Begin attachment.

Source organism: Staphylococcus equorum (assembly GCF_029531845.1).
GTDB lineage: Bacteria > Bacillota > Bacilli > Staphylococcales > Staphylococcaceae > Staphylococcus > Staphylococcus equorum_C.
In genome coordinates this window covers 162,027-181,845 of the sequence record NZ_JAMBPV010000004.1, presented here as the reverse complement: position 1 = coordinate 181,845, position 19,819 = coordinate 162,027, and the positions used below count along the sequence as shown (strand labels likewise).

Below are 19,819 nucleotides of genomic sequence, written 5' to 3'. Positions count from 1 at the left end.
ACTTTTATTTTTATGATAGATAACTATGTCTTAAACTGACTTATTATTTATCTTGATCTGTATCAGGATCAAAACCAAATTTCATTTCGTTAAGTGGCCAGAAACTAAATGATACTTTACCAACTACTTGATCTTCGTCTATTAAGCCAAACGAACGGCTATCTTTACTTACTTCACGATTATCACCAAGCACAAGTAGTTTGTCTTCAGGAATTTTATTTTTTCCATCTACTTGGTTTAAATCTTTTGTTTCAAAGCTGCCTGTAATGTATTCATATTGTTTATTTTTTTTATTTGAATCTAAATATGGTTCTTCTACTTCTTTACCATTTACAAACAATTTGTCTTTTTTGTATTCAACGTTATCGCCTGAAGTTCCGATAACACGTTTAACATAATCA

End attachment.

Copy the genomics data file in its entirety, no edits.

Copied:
Source organism: Staphylococcus equorum (assembly GCF_029531845.1).
GTDB lineage: Bacteria > Bacillota > Bacilli > Staphylococcales > Staphylococcaceae > Staphylococcus > Staphylococcus equorum_C.
In genome coordinates this window covers 162,027-181,845 of the sequence record NZ_JAMBPV010000004.1, presented here as the reverse complement: position 1 = coordinate 181,845, position 19,819 = coordinate 162,027, and the positions used below count along the sequence as shown (strand labels likewise).

Below are 19,819 nucleotides of genomic sequence, written 5' to 3'. Positions count from 1 at the left end.
ACTTTTATTTTTATGATAGATAACTATGTCTTAAACTGACTTATTATTTATCTTGATCTGTATCAGGATCAAAACCAAATTTCATTTCGTTAAGTGGCCAGAAACTAAATGATACTTTACCAACTACTTGATCTTCGTCTATTAAGCCAAACGAACGGCTATCTTTACTTACTTCACGATTATCACCAAGCACAAGTAGTTTGTCTTCAGGAATTTTATTTTTTCCATCTACTTGGTTTAAATCTTTTGTTTCAAAGCTGCCTGTAATGTATTCATATTGTTTATTTTTTTTATTTGAATCTAAATATGGTTCTTCTACTTCTTTACCATTTACAAACAATTTGTCTTTTTTGTATTCAACGTTATCGCCTGAAGTTCCGATAACACGTTTAACATAATCA